One week after the marathon all but some minor soreness in the ankles is gone. Legs feel good again and tried an accelerating first 5k today.
There's a 10k event in two weeks, but I wonder how crowded it will be with walking and zigzagging for the first 1-3k? Under 50 minutes on the 10k would be nice.
Through the Finnish running forum I found a Jim2's running page which seems to have a lot of useful information. The Ultimate Speed Workout is... simply a 10k race.
So the idea was to warm up for 1k, and then run properly for 10k at around 5:20 pace, which is slightly faster than last weekends Forssa half-marathon pace of 5:32/km. That was probably a bit optimistic, as it felt like serious work up to around 5k, after which some kind of runners-high sets in, calves, legs and everything relax and settle in on the pace while kilometers 6, 7, and 8 fly by much faster than the planned 5:20. After that it's a struggle again for km 9, and I decided 8 fast kilometers were enough...
Any snow and ice that was on the streets is gone again and +4C with little wind is quite ideal for running. 8.10km in 54 minutes makes for a leisurely 6:46min/km pace.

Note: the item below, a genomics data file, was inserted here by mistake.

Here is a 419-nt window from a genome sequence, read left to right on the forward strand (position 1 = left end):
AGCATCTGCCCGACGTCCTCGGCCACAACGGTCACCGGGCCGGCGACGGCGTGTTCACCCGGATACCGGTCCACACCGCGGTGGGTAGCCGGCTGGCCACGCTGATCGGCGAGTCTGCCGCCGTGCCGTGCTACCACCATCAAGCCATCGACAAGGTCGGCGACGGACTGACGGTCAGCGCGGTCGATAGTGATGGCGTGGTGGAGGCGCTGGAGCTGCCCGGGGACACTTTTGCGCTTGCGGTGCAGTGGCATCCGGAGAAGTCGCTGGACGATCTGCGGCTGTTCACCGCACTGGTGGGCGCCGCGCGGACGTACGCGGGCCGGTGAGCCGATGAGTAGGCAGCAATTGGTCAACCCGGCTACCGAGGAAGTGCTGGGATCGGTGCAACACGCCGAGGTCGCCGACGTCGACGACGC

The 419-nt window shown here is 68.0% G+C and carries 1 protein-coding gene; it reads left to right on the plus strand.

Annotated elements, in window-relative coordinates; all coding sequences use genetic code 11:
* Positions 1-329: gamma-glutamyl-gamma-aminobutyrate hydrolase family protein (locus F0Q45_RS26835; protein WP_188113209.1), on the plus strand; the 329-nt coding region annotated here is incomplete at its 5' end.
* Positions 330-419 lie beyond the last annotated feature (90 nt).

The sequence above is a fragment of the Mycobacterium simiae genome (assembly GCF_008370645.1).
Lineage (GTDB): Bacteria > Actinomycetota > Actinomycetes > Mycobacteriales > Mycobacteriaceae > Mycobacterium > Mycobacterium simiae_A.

8.7k at slightly faster than 6 min pace.
An easy jog home from work. The Garmin has an auto-lap feature which takes lap-times each kilometer.
This time the N95 trace (yellow) seems less jumpy, but there's still a difference compared to the Garmin:
Garmin: 8.28 km in 50 min 50 s, 633 kcal
N95: 8.35 km in 50 min 55 s, 731 kcal
A secodn GPS test, this time with the 405cx on my left wrist and the N95 in my right hand. I had hoped this would expose the N95 antenna and improve its performance. Not so. The red trace (405cx) still looks much better while the yellow one (N95) jumps wiggles and snakes around. The summaries are:
N95: 8.30km in 53 min 13 s, 727 kCal
405cx: 7.92 km in 53 min 31 s, 627 kCal
If you zoom in, the N95 has me walking on water. To be fair the 405cx also looks a bit lost at the beginning of the run (far right), but it does get the street-crossing spot on (middle-right in the pic).
Then for a straight bit along 'Nokia avenue':
That's not pretty. I guess you could argue that on the way out (top) the street has tall houses on both sides, so the N95 (yellow) has a hard time finding satellites, while on the way home (bottom) it's more open and both GPSs perform roughly the same.
Here's part of the route in more open terrain. That seems to confirm that the N95 needs wide open spaces to do well.
For the record, my N95 8GB runs V 15.0.015 firmware (which I've several times unsuccessfully tried to update with Nokia PC-Suite ) and I'm using Nokia Sports Tracker v2.06 (S60 3.1). Today I had GPS-filtering turned off in sports tracker.
Somewhat surprising results! I would have thought GPS-positioning is a plain-vanilla technology by now and every company does it with equivalent hardware and software. Apparently not, or the N95 antenna is really inefficient, or I'm doing something wrong...